I enjoy making boxes this one is for large fountain pens by large I mean around 25 mm in diameter and up to 170 mm in length.
This is the starting point four pieces of oak this is 15 mm x 40 mm
Oak cut to size and mitred ready to be glued up.
The pieces of oak are taped together in pairs.
Once all four pieces were taped together I did a dry fit before adding glue and fixing the final piece of tape.
I allowed the glue to dry for a few hours before fitting a top and bottom I used marine plywood because I was planning on veneering the whole box.
These are the pieces of veneer I have for the top.
Here is the box complete with its veneer.
Before the veneer was fully dry I made the mistake of wetting it to see what it would look like when finished which has caused some issues with a gap in the centre joint.
I dont like the gap and find the best way to deal with a mistake is just to get on with it and put it right. In order to put this right I applied another piece of veneer this time a single piece.
I like this veneer it has god contrast between light and dark sections. I did not want a plastic type of finish like polyurethane. I wanted something more than wax so I decided to try an oil finish after a visit to a supplier I selected Danish oil which is a blend of oil and varnish.
After a couple of coats of the Danish oil.
Two more coats
This is the wet oil before any sanding, I should have mentioned a light sanding is required between coats.
Before I could continue I had to decide on the hinges once they arrived.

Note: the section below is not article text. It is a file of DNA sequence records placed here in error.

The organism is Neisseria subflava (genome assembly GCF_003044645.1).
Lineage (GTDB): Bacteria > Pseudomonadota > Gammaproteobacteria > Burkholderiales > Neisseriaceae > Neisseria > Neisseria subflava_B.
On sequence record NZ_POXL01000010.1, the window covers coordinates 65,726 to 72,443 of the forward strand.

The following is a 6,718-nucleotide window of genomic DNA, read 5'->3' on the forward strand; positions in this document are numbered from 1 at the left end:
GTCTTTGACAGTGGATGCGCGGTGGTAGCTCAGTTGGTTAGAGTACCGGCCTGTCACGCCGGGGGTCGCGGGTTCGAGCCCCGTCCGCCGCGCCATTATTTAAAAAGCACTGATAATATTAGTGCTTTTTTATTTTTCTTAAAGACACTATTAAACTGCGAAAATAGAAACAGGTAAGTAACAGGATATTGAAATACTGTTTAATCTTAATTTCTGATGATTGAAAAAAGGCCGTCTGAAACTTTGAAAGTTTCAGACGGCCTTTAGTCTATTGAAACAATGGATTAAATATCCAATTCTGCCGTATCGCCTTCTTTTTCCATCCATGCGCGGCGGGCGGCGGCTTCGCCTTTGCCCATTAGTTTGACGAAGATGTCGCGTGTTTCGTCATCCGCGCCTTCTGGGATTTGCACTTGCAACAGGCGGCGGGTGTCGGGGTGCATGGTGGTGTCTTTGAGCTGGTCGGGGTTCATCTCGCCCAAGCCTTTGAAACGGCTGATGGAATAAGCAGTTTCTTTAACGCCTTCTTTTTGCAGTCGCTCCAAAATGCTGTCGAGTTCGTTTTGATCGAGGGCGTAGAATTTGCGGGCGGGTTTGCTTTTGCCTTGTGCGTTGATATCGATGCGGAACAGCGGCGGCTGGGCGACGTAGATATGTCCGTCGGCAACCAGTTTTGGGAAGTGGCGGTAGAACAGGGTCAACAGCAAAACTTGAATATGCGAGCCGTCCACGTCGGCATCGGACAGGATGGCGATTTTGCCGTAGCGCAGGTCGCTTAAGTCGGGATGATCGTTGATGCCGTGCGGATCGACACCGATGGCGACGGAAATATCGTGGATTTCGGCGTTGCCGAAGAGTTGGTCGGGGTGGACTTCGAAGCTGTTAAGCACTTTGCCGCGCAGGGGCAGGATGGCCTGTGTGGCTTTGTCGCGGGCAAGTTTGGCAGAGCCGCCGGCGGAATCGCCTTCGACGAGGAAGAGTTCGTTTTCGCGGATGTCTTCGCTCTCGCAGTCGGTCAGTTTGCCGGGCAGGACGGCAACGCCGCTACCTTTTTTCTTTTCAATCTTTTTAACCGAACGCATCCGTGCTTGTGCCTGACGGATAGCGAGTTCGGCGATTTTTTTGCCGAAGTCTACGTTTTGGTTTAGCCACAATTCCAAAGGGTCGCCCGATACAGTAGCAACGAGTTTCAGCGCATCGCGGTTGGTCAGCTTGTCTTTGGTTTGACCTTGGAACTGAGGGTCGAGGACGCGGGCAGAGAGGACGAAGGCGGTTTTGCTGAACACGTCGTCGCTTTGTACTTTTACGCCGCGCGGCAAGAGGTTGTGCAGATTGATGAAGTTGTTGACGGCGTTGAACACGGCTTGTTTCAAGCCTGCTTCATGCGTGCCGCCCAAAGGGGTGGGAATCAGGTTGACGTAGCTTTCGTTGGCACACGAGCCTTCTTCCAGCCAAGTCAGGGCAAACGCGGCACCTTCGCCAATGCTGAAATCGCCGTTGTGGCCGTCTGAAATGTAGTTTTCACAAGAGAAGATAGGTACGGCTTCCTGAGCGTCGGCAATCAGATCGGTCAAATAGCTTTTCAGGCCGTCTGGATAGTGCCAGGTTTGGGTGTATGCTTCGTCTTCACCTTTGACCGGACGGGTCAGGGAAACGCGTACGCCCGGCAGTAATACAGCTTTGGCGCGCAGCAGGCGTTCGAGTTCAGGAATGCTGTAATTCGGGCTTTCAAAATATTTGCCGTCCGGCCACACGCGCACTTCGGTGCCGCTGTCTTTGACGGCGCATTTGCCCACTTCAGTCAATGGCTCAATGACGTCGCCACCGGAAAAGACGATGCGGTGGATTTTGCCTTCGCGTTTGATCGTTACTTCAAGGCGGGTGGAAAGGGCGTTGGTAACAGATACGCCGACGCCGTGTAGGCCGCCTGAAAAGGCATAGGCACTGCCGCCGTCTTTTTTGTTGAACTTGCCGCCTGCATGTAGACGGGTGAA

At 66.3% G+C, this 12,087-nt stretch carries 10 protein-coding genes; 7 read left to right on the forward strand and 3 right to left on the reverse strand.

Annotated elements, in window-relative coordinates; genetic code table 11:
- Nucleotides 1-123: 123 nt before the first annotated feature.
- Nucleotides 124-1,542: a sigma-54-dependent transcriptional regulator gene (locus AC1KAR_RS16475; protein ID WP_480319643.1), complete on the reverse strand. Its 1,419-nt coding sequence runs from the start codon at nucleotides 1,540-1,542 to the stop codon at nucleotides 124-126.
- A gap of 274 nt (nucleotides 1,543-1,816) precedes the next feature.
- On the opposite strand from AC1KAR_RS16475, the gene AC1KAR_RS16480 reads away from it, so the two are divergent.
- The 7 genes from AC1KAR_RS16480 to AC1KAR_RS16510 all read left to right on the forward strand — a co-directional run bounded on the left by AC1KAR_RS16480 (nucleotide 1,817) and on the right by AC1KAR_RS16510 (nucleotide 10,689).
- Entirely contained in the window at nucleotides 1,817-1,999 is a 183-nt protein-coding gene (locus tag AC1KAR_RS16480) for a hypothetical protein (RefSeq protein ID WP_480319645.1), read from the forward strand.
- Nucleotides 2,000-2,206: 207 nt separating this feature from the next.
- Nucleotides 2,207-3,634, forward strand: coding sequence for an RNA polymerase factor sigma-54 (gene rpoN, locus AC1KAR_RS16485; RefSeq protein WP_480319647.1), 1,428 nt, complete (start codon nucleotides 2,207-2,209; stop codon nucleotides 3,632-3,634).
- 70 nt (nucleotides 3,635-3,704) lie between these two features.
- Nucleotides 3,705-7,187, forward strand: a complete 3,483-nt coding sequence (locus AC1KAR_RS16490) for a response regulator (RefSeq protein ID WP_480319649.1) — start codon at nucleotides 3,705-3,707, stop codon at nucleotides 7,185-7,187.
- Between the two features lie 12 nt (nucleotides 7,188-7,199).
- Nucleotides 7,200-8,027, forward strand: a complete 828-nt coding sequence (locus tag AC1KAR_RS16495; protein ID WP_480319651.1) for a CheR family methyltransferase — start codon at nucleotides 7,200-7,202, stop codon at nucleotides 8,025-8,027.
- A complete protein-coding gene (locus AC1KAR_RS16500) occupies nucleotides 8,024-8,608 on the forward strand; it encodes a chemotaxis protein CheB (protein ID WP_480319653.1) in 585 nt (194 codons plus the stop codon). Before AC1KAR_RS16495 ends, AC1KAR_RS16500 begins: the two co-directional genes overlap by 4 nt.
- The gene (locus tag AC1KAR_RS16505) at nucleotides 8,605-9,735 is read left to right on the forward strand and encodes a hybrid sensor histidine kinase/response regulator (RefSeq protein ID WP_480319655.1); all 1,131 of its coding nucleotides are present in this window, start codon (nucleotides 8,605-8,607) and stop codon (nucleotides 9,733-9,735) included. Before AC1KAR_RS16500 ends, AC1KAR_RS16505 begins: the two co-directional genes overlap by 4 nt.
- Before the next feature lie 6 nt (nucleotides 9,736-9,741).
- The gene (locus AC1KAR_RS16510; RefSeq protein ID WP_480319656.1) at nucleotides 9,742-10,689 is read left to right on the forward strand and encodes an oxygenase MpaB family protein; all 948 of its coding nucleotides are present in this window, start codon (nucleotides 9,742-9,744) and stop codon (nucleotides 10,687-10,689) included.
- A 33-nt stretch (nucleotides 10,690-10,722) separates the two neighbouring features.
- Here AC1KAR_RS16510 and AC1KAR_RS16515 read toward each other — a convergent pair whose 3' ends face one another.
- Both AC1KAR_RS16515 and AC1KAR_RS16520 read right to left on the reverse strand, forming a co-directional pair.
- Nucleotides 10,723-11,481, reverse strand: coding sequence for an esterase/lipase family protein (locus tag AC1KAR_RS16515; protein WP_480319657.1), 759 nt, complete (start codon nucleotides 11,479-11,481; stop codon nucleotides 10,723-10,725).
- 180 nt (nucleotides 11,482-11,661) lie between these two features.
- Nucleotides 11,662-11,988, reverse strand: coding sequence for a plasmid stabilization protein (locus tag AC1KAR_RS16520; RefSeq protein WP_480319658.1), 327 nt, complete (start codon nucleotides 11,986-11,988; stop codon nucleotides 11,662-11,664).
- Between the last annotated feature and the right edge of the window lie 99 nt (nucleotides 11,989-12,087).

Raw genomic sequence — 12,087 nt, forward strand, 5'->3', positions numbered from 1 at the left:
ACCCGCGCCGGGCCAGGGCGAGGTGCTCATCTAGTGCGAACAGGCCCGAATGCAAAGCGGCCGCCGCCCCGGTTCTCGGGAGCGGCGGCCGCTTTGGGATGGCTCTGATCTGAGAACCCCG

I was able to mark out the cut line to form the lid and base.
As I have some problems with my hands in particular my right hand I don’t look forward to cutting boxes in half. In fact that is why I stopped making boxes. I know a table saw or band saw would make this simple unfortunately I am unable to use either. So hand saws it is.
I applied some masking tape to make the line more visible and stop the veneer chipping with hindsight it would have been better to cover both sides of the line with tape because the veneer only chipped on the side without tape.
After tidying up the edges I cut some strips of veneer to glue to the inside edges.
I apply veneer with a cheap domestic iron which boils the glue until it is dry for the inside edges I stopped before the glue was fully cured and covered the edges with this black wrap it is used in packaging. The key thing is that glue does not stick to it.
I put the pieces together using the magnets to help position the two pieces. then applied some clamps at the corners and left it overnight. I have found that this gives a nice joint line (fingers crossed) I bet it does not work this time.
Now the glue has dried I have re finished with the Danish oil including the new inner edges. As you can see I have also cut the slots for the hinges.
Here is a trial fit of the hinges this picture was prior to the application of the Danish oil.
The outer of the box is now finished I need to think about the inside of the box now.
I am not sure about the inside of this box it could be any of these colours.
Or to be honest it could be none of the above
I decided to go with red suede as I had some handy.
I cut some pieces of thin grey board to the depth of the lid which I wrapped in suede. Then I cut the piece for the inside of the lid.
I then cut four edge pieces for the base of the box and a bottom panel.
After wrapping the edge pieces in suede I started gluing the dividers to the base.
After the glue had dried I added some padding and covered it in suede.
The suede is only glued at the bottom of each slot.
Here is the finished base with some M B 149 s for a size comparison.
Final pictures of the finished box.
Thanks for looking
This box is for sale £130 sterling plus postage.